Last year’s Cannondale Scalpel 3 was a carbon framed, 80mm (3.1in) travel, lightweight whippet with 26in wheels, a sub-11kg (23lb) weight and a £3,000/US$4,100 price tag.
It’s all change this year, with a move to big wheels and 100mm (3.9in) travel for the entire Scalpel range – and you’ll need to cough up a hefty £4,500/US$5,550 to score the carbon-framed Scalpel 29er Carbon 2. The new 3 gets an alu chassis instead, but retains Cannondale’s proprietary single-sided Lefty fork. Is it still a worthy racing snake?
Ride & handling: Plush rear but heavy for a race weapon
The classic zero pivot, carbon-stayed Scalpel has a ride quality all of its own. Less full-blown full-susser than hardtail with added traction and comfort, the suspension’s unique geometry works with the bike’s low weight to deliver a fast, comfortable and ground-hugging ride. It’s an acquired taste. It’s also in a class of one. No other production bike offers quite the same combination of pace, weight and comfort.
Replacing the carbon rear end with a conventional alu suspension setup has changed all that. The Scalpel 3’s suspension does everything that it ought to do without fuss, delivering 100mm of rear wheel travel with no nasty surprises.
In that respect it’s arguably an improvement on the pivotless carbon alternative, which, last time we tested it in its 100mm travel guise, struggled to deliver the full range of travel. That’s the good news. The bad news is that the extra weight over last year’s carbon bike significantly blunts the Scalpel’s performance.
With its conventional rear end and conventional weight, the Scalpel 3 doesn’t stand out in the way that it used to (or that the more expensive carbon versions arguably still do). It’s fighting for attention among a plethora of similarly priced and specced mid-travel bikes.
And, although the Lefty fork gives it crowd-pulling potential, that’s not matched by the on-trail reality. The Lefty’s accurate steering and sound engineering principles aren’t in doubt, but it needs better internals to deliver on the promise of details such as roller bearing smoothness.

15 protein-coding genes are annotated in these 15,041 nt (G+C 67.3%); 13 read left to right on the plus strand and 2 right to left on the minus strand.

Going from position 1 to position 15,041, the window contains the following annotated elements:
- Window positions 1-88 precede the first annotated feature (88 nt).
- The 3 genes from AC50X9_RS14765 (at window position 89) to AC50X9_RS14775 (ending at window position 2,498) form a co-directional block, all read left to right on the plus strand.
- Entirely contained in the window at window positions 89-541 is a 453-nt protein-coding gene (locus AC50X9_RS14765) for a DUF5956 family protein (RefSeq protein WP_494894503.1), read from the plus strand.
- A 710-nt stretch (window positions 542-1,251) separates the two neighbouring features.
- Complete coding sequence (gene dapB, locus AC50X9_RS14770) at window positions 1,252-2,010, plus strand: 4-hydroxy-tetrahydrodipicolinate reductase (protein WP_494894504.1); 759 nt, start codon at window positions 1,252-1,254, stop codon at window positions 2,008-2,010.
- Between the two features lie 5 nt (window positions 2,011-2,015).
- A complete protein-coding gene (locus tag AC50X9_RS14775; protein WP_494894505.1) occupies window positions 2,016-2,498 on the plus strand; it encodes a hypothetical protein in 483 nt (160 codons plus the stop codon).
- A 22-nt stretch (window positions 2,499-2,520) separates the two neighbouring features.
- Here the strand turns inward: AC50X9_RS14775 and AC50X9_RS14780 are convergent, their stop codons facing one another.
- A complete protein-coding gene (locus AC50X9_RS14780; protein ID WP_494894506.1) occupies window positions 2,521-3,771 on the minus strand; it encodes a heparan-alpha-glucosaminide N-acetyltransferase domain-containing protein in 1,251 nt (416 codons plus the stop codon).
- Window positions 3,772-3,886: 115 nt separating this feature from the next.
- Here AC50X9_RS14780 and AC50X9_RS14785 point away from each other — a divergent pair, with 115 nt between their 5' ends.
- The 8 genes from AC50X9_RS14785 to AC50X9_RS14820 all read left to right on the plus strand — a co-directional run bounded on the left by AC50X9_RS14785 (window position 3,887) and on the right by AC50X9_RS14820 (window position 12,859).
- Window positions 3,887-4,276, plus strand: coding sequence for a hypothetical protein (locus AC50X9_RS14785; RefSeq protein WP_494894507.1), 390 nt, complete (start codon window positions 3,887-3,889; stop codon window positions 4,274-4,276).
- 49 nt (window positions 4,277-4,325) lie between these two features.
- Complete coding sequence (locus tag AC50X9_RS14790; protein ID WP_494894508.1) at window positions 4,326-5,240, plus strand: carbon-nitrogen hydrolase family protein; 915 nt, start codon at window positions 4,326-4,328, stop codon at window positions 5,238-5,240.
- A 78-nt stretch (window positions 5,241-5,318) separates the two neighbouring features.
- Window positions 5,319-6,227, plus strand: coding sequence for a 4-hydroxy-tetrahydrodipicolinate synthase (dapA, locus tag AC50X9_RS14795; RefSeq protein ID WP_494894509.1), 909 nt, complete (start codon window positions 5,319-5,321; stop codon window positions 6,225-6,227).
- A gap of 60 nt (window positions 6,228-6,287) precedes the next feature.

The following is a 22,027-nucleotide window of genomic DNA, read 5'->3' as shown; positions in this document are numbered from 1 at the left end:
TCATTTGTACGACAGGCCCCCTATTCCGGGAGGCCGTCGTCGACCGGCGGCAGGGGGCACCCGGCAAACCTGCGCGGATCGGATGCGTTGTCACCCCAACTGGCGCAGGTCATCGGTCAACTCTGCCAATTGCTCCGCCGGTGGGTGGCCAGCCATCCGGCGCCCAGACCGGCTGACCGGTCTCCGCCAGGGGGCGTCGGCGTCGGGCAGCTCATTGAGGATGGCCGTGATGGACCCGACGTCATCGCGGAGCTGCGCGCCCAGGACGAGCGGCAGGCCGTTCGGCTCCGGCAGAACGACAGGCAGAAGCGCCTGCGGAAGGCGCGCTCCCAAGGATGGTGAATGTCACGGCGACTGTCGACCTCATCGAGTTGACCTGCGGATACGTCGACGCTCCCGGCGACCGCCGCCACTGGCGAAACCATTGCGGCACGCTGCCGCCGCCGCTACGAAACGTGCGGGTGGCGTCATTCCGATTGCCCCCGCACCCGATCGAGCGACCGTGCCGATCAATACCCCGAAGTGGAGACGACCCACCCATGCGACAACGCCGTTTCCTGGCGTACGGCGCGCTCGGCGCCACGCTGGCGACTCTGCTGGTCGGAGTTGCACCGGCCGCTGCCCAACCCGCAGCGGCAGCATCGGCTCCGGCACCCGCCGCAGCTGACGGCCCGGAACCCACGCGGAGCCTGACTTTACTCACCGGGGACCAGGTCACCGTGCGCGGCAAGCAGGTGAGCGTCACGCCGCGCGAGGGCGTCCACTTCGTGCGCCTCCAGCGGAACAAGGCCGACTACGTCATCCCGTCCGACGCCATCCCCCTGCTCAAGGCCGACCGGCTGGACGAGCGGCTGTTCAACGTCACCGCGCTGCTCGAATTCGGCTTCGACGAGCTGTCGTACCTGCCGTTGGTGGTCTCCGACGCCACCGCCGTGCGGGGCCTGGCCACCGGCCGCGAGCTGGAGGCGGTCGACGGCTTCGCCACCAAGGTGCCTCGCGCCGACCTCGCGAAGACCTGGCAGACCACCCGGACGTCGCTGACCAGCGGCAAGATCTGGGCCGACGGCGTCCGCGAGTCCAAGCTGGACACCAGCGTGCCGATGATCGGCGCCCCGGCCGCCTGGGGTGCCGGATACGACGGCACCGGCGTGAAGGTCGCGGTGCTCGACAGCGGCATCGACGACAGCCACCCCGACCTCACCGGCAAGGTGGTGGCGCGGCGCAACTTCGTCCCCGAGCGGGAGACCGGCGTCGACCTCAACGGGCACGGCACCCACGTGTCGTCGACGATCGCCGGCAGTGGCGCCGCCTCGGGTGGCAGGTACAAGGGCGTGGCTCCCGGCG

All of which begs the question – what’s the point of the Scalpel 3? Without the comfort and weight advantages of a pivotless carbon rear end, it’s just another mid-travel mid-ranger with a below-par fork up front.
If you want to race and you can afford the extra, the Scalpel 2 would be a better bet. But if you want a bike for more rounded trail duties, the harsh truth is there are better options available than the Scalpel 3.
Frame & equipment: Alu chassis has piled on the pounds
Cannondale’s original Scalpel concept was all about a pivotless rear end. Carbon chainstays, shaped to flex at a certain point, were supported by the usual air shock and made a compliant rear end that’d stay better planted in the rough than a race hardtail.
At the higher end of 2013’s Scalpel range, the same principles still apply, even if the wheels are now bigger and the travel – nominally, at least – a bit longer. But the budget-minded 3 and the cheaper 4 both feature alu frames, which changes more than the price.
Carbon Scalpels of the past pivoted partway along the chainstays. No normal full susser does that (for good reason – it’s not a great place to put the main pivot). So the Scalpel 3 has a traditionally positioned main pivot at the bottom of the seat tube and a four-bar system driving a Fox Float shock with CTD. It gives the Scalpel 29er 3 a much more conventional suspension setup than previous incarnations – which is a good thing in terms of rear suspension performance.
The trouble is that the conventional design and aluminium build pile on the pounds, literally. This year’s Scalpel 3 is more than 2.3kg (5lb) heavier than last year’s. That’s a huge difference that radically changes how it rides – more on that later.
The Lefty fork combines odd looks with a rather mixed performance. Despite appearances, it actually tracks more accurately than most similarly specced conventional forks – and the mud clearance is effectively limitless.
Cannondale’s spring and damper design has always lagged though, and 2013’s Lefty is no exception. Our sample felt particularly sluggish whatever we did to it, packing up on successive hits and limiting our willingness to take the Scalpel down lines it should have shrugged off.
A flat bar and a 2×10 SRAM X9-based transmission make perfect sense for a race-focused bike, while light wheels help mitigate a little of the Scalpel 29er 3’s middle-aged spread.